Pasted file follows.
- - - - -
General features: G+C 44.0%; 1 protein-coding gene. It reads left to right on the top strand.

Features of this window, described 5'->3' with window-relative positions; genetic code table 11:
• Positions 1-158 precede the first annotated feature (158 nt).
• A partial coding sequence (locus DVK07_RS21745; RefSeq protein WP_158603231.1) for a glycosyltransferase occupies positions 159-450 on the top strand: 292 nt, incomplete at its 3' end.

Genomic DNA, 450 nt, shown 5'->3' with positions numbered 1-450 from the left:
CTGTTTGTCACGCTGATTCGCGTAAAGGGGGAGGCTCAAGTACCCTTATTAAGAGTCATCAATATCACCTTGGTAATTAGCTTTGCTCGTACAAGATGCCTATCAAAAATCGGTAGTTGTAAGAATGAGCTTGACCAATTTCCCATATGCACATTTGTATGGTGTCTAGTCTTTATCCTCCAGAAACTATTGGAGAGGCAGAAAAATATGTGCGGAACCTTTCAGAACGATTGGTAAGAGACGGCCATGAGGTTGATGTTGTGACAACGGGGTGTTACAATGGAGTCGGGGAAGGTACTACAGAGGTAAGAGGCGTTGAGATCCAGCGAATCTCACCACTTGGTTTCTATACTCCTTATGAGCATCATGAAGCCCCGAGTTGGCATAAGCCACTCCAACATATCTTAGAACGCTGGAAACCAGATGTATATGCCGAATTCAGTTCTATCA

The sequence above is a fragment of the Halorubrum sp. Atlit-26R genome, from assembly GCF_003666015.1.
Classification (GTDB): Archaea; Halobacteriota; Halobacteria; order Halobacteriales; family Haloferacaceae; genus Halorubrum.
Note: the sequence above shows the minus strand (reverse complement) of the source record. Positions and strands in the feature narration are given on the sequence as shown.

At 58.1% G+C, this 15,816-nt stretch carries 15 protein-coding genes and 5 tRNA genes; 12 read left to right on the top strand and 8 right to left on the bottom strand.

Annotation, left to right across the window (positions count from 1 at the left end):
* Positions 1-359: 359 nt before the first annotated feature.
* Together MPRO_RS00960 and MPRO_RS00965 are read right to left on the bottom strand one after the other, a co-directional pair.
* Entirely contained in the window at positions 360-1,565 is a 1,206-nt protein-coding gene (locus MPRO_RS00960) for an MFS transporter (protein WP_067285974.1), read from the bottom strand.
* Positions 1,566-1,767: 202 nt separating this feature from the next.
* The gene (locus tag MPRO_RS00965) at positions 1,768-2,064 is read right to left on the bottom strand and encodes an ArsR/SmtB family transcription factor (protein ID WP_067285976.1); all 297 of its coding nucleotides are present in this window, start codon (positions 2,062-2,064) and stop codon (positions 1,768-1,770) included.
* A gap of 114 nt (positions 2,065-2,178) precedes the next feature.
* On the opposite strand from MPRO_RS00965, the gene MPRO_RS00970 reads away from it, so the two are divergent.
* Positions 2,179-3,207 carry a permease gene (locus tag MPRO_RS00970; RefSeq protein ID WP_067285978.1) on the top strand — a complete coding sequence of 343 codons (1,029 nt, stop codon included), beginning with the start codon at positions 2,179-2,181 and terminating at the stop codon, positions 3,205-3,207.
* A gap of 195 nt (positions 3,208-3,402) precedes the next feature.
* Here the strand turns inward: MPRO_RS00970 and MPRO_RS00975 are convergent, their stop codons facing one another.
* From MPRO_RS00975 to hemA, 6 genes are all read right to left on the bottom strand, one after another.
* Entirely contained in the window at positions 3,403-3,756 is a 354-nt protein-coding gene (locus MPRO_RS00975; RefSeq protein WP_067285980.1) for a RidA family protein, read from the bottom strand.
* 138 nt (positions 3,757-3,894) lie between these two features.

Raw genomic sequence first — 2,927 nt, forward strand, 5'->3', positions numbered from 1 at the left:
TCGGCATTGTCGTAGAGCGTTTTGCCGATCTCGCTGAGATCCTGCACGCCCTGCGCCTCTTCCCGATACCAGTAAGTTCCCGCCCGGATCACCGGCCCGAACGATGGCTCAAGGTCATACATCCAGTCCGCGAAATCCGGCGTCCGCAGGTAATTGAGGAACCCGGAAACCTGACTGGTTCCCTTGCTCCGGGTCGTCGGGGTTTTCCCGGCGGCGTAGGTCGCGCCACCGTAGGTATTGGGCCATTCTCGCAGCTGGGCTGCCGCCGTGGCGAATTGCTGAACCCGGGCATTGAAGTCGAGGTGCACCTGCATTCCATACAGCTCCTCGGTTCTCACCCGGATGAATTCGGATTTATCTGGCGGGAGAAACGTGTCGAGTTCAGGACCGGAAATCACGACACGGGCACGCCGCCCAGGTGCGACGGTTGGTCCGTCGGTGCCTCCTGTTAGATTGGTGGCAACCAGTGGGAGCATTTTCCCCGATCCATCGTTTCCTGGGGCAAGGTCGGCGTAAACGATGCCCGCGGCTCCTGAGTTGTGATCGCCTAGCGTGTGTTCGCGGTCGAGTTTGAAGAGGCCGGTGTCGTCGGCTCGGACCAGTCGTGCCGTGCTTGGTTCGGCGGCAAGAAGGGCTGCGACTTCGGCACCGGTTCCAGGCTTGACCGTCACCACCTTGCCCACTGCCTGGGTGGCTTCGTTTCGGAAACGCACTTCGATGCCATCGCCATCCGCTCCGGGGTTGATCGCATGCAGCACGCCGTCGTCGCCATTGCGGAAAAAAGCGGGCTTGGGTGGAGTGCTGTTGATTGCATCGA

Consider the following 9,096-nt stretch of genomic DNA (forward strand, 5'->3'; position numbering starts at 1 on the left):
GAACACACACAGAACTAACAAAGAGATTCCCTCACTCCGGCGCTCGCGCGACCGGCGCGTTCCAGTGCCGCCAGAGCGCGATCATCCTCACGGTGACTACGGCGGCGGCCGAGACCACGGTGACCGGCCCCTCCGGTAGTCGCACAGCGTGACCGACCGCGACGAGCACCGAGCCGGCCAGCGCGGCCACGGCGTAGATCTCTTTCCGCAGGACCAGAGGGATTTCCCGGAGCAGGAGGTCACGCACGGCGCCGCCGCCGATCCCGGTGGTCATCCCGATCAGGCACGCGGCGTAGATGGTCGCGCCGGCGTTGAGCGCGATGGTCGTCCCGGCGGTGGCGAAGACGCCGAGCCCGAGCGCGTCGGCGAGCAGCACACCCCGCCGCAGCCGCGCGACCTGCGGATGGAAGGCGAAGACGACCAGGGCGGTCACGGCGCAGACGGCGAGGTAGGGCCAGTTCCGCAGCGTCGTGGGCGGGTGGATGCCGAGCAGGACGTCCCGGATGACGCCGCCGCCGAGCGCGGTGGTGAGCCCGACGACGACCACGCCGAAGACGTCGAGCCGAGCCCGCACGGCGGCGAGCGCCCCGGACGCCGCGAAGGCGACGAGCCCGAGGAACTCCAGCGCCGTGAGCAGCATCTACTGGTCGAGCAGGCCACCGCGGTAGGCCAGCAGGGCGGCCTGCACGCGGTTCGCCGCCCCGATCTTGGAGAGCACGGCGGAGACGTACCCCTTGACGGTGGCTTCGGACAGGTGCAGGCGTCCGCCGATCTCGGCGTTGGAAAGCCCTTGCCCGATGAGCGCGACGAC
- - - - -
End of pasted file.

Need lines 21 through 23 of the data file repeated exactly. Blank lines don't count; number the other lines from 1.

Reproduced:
* Here the strand turns inward: MPRO_RS00970 and MPRO_RS00975 are convergent, their stop codons facing one another.
* From MPRO_RS00975 to hemA, 6 genes are all read right to left on the bottom strand, one after another.
* Entirely contained in the window at positions 3,403-3,756 is a 354-nt protein-coding gene (locus MPRO_RS00975; RefSeq protein WP_067285980.1) for a RidA family protein, read from the bottom strand.